POS codes impact practitioner reimbursement and are used on professional claims to specify the location where services are rendered. Currently, there is not a POS code specific for telehealth services; however, CMS received several requests to establish a POS code specifically for telehealth services. The process for establishing POS codes is managed by the POS Workgroup within CMS and is not contingent upon Medicare Physician Fee Schedule rulemaking. CMS noted, however, that if such a POS code were to be created, CMS would have to determine the appropriate payment rules associated with the code to make it valid for use under Medicare. CMS instead proposed modifications to existing POS code policies to serve as guideposts for possible future POS Workgroup decisions governing appropriate telehealth coding. Specifically, CMS proposed to require providers furnishing telehealth services to report the POS code it would use if the services were furnished as a telehealth service from a distant site. CMS also proposed to use the facility practice expense relative value units (PE RVUs) to reimburse for the telehealth services reported. Additionally, CMS suggested that POS code usage for the originating site remain unchanged—the originating site should continue to bill for the facility fee and continue to use the POS Code applicable to the patient’s location (facility or non-facility) so as to receive the correct reimbursement rate (either facility PE RVU or non-facility PE RVU).

CMS’s proposed expansion of telehealth services reimbursable under Medicare and the proposed POS code policies outlined in the Proposed Rule do not represent a marked change from CMS’s historical policies regarding telehealth reimbursement. However, the Proposed Rule, especially in conjunction with other proposed legislature (e.g., the CONNECT for Health Act and MACRA), show CMS’s continued careful accommodation and encouragement of the use of telehealth technologies as a method of delivering healthcare services to patients.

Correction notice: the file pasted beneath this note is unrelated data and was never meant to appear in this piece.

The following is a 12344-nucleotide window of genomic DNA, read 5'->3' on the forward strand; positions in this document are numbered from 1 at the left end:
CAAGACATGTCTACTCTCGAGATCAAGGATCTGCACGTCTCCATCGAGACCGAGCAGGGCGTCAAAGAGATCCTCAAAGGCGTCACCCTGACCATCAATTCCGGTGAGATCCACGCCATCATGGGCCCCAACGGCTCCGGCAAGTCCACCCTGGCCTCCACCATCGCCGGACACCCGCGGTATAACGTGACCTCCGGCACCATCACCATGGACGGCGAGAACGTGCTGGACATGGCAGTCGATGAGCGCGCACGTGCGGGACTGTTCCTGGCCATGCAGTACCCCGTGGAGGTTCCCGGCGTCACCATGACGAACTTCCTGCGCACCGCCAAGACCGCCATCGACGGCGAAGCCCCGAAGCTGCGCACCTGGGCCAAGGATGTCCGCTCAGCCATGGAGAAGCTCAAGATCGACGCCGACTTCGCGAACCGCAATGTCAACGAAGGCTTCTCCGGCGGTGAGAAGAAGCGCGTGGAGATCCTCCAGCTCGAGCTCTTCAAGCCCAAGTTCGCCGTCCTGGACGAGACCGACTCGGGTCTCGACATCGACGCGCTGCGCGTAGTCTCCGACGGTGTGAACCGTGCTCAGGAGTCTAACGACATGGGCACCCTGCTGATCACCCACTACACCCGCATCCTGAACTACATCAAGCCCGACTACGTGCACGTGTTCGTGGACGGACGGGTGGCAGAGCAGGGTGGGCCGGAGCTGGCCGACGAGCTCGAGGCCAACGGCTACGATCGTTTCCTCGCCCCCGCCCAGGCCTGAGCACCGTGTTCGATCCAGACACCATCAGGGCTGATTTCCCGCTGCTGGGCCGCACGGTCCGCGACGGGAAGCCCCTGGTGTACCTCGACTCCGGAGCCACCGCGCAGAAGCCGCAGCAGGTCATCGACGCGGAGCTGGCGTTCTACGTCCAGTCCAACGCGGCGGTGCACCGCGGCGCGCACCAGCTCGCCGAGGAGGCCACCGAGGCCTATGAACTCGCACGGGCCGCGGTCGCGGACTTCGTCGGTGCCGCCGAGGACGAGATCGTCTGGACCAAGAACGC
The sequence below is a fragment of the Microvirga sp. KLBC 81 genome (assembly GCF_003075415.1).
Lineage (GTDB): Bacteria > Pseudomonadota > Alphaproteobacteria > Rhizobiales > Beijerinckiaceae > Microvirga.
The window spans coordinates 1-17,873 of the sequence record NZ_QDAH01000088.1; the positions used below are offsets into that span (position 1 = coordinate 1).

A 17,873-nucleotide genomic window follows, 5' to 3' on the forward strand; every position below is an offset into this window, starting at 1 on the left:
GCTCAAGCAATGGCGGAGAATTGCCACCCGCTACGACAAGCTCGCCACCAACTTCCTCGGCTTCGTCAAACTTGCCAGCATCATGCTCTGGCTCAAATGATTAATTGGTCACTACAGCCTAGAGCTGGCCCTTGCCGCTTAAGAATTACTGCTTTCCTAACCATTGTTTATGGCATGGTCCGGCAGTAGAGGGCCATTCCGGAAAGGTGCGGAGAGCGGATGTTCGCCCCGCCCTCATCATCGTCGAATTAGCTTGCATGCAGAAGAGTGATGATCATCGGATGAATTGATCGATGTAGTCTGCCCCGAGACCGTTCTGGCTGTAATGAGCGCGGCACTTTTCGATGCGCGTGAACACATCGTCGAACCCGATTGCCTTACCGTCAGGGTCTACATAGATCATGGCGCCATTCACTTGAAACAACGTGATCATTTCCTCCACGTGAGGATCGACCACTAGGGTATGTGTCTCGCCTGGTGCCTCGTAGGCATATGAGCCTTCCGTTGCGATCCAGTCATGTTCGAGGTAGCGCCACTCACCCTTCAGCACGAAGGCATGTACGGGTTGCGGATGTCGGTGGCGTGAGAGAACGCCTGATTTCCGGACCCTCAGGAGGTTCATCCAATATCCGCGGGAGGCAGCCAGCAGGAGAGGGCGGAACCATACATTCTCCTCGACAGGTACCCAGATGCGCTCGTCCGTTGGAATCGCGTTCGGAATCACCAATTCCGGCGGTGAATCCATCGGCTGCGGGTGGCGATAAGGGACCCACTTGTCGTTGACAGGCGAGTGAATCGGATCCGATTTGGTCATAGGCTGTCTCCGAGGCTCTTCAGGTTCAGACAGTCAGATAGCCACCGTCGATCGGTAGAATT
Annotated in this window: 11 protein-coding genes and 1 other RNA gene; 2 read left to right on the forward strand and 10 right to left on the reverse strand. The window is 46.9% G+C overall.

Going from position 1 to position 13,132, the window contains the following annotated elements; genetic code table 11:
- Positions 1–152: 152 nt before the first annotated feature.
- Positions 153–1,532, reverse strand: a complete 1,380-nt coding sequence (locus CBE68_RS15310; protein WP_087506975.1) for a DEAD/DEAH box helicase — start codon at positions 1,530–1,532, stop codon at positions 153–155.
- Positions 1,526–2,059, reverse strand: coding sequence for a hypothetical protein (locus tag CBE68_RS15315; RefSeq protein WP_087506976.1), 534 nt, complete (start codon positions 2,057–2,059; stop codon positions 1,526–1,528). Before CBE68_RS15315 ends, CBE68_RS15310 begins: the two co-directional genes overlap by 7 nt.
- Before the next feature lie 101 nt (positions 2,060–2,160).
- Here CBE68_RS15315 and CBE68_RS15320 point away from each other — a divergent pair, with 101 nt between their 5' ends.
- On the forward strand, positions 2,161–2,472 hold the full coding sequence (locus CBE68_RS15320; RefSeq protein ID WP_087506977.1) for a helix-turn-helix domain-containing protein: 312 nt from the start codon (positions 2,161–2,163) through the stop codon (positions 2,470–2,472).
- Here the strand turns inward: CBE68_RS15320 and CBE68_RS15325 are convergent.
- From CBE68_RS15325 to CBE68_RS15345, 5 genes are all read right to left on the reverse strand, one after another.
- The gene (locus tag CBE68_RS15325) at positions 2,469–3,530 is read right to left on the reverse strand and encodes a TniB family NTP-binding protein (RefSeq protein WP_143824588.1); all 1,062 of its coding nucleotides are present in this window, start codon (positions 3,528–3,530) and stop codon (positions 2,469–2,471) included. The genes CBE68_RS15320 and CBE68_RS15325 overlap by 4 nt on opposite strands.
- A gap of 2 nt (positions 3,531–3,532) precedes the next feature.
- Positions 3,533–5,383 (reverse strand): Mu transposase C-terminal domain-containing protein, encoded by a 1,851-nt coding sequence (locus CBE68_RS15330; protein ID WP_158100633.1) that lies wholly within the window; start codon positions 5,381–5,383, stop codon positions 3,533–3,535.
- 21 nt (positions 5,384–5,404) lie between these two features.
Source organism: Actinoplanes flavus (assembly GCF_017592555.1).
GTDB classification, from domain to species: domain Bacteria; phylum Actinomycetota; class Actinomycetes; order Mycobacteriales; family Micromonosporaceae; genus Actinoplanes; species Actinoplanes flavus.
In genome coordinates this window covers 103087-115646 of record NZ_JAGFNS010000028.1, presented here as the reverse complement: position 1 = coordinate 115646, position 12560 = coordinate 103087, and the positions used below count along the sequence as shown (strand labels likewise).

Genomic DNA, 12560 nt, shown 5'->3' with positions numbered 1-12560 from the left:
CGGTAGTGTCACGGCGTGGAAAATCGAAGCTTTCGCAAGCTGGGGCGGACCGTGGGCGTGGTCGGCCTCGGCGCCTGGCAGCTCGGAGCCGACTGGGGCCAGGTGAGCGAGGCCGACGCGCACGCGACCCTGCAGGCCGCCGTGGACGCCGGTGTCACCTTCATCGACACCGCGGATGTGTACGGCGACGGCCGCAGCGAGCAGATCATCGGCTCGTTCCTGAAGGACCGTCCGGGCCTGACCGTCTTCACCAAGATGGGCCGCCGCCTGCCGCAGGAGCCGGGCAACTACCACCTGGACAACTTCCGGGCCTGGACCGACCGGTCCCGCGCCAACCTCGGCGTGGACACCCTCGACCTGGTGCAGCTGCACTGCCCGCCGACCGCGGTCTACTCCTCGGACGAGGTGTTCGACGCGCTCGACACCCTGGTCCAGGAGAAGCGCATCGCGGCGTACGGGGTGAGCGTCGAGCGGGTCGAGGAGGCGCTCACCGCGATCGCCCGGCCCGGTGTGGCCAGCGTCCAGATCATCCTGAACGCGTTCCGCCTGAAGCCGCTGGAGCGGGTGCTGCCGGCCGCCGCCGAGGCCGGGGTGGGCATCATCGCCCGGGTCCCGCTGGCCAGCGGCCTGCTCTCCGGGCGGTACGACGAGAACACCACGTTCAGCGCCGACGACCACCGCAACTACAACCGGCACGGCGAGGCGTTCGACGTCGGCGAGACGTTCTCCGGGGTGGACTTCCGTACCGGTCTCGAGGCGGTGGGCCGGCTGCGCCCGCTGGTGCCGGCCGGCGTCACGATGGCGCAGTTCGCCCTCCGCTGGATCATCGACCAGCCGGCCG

© 2019 McDermott Will & Emery

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About this Author

Dale Van Demark, health care, attorney, McDermott Will, law firm
Partner

Dale C. Van Demark is a partner in the law firm of McDermott Will & Emery LLP and is based in the Firm’s Washington, D.C., office.  He focuses his practice on a broad array of merger, acquisition, investment, and strategic structuring transactions, with clients in the health industry. He has extensive experience in health system affiliation and restructuring transactions and regularly represents for-profit and tax-exempt clients in a variety of transactions, including strategic transactions with physicians and hospitals. He regularly advises clients regarding the opportunities...

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Associate

Marshall E. Jackson, Jr. is an associate in the law firm of McDermott Will & Emery LLP and is based in the Firm’s Washington, D.C. office.  Marshall focuses his practice on transactional and corporate matters affecting health care organizations,  including business organization, corporate governance, mergers and acquisitions, strategic affiliations and joint ventures.  Marshall also provides advice and counsel on a full range of federal and state fraud and abuse laws to hospital systems, medical practice groups and pharmacies.

Prior to joining McDermott, Marshall was an associate in the health care and life sciences practice group of a national law firm.  Marshall graduated with a health law concentration from the University of Maryland Francis King Carey School of Law, and he was recognized as a member of the Order of the Barristers.  During law school, he served as senior articles editor of the Journal of Healthcare Law and Policy and captain of Maryland's National Trial Team.